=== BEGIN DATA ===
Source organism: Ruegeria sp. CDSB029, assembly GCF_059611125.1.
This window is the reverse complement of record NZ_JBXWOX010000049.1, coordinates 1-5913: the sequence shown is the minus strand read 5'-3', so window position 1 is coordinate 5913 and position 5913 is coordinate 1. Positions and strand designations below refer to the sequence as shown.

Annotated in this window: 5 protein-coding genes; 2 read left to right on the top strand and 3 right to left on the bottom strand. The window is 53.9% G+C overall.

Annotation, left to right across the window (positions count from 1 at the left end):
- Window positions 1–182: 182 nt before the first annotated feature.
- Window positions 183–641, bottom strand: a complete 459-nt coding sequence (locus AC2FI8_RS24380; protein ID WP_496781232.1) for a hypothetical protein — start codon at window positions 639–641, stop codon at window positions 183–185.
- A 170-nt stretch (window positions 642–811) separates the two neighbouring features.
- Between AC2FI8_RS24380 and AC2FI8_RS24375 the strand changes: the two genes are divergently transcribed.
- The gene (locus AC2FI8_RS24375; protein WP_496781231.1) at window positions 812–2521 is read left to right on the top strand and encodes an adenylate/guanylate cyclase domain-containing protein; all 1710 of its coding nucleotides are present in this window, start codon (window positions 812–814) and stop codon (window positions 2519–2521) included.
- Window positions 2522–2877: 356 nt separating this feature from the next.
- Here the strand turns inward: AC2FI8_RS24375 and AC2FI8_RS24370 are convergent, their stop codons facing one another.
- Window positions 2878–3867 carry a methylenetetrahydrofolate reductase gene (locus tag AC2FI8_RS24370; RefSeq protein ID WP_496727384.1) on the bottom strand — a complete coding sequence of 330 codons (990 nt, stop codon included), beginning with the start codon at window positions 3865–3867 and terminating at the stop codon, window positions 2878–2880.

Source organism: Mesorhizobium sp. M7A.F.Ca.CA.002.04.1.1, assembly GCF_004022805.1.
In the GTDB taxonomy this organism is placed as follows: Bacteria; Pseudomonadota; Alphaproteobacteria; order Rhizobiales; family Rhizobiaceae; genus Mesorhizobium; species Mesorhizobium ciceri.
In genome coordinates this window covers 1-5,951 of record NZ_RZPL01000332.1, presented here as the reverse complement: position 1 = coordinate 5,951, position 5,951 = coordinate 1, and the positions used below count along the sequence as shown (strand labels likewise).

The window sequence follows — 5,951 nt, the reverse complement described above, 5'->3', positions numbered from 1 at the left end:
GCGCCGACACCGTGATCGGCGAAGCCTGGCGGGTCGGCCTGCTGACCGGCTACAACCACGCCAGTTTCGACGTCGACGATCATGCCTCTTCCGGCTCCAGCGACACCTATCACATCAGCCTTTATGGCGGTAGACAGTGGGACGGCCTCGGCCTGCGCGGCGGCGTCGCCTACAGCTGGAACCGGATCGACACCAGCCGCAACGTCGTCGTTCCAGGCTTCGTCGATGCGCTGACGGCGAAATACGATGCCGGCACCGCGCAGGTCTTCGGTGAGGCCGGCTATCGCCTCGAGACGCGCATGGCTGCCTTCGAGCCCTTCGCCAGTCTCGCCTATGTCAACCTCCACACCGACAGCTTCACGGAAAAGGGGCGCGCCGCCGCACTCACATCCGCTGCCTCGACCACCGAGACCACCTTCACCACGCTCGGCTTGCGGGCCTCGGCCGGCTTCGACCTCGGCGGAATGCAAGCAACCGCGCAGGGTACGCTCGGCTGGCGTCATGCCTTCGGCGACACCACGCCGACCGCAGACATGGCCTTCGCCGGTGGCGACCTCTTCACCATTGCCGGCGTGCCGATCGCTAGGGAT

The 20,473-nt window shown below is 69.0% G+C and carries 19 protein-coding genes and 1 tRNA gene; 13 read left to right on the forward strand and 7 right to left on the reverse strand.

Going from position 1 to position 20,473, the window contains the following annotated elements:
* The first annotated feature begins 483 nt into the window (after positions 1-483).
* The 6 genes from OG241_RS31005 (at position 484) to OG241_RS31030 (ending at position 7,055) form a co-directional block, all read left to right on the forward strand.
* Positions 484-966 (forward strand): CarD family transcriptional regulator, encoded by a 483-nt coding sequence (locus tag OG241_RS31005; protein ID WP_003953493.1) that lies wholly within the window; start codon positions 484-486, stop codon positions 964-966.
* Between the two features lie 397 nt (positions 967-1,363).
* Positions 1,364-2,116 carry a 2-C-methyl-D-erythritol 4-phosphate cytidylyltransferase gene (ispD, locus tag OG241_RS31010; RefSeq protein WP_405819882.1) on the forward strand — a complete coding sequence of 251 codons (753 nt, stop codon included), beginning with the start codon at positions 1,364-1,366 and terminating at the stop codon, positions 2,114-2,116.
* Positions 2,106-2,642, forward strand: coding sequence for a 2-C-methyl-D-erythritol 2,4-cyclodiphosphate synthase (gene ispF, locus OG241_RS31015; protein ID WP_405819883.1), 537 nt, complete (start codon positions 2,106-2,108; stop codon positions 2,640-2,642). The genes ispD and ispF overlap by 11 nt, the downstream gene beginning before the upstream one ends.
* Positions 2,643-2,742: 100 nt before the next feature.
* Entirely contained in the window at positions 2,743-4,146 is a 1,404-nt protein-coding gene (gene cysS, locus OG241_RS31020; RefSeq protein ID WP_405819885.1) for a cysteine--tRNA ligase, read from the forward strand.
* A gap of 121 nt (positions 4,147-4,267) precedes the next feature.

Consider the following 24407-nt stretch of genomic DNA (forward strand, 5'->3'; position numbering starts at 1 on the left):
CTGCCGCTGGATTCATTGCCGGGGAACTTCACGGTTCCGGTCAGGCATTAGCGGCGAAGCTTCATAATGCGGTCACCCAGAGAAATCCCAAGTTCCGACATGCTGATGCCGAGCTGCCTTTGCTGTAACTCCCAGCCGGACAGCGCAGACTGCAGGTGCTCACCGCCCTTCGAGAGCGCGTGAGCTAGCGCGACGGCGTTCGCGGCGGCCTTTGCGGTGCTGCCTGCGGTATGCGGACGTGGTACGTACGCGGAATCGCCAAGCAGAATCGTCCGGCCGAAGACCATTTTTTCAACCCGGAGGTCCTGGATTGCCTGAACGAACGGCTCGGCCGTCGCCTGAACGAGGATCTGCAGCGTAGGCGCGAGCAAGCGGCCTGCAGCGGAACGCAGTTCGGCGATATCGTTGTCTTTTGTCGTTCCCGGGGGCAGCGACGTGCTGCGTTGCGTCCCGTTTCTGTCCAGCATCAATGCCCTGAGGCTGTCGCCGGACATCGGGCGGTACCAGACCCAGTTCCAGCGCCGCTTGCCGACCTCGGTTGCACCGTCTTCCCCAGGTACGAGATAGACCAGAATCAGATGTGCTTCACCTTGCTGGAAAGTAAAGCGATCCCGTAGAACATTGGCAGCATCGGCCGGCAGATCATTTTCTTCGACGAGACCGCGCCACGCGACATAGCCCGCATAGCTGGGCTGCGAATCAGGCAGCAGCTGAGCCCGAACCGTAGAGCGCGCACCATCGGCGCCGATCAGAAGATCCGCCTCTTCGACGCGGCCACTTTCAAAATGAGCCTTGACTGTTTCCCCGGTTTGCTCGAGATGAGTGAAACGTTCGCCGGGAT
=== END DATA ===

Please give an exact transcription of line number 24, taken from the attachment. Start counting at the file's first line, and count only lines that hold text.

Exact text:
* Positions 1,364-2,116 carry a 2-C-methyl-D-erythritol 4-phosphate cytidylyltransferase gene (ispD, locus tag OG241_RS31010; RefSeq protein WP_405819882.1) on the forward strand — a complete coding sequence of 251 codons (753 nt, stop codon included), beginning with the start codon at positions 1,364-1,366 and terminating at the stop codon, positions 2,114-2,116.